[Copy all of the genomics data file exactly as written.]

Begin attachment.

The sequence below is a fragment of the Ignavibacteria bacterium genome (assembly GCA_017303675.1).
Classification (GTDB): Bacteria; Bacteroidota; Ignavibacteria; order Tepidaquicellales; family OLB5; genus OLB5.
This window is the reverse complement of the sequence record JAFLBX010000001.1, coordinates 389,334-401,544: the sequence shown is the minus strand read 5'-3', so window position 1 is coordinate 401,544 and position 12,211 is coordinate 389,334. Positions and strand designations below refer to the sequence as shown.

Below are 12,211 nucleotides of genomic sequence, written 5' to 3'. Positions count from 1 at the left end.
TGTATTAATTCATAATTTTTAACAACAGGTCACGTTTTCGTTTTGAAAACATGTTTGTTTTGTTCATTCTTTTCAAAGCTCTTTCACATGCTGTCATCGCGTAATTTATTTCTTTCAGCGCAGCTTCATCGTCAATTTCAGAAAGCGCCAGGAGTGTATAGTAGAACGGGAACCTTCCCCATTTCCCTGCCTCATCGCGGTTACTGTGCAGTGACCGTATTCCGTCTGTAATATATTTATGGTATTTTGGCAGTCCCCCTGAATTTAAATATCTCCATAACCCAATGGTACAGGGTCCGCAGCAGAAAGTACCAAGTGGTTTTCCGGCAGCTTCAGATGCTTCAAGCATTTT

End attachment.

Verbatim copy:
The sequence below is a fragment of the Ignavibacteria bacterium genome (assembly GCA_017303675.1).
Classification (GTDB): Bacteria; Bacteroidota; Ignavibacteria; order Tepidaquicellales; family OLB5; genus OLB5.
This window is the reverse complement of the sequence record JAFLBX010000001.1, coordinates 389,334-401,544: the sequence shown is the minus strand read 5'-3', so window position 1 is coordinate 401,544 and position 12,211 is coordinate 389,334. Positions and strand designations below refer to the sequence as shown.

Below are 12,211 nucleotides of genomic sequence, written 5' to 3'. Positions count from 1 at the left end.
TGTATTAATTCATAATTTTTAACAACAGGTCACGTTTTCGTTTTGAAAACATGTTTGTTTTGTTCATTCTTTTCAAAGCTCTTTCACATGCTGTCATCGCGTAATTTATTTCTTTCAGCGCAGCTTCATCGTCAATTTCAGAAAGCGCCAGGAGTGTATAGTAGAACGGGAACCTTCCCCATTTCCCTGCCTCATCGCGGTTACTGTGCAGTGACCGTATTCCGTCTGTAATATATTTATGGTATTTTGGCAGTCCCCCTGAATTTAAATATCTCCATAACCCAATGGTACAGGGTCCGCAGCAGAAAGTACCAAGTGGTTTTCCGGCAGCTTCAGATGCTTCAAGCATTTT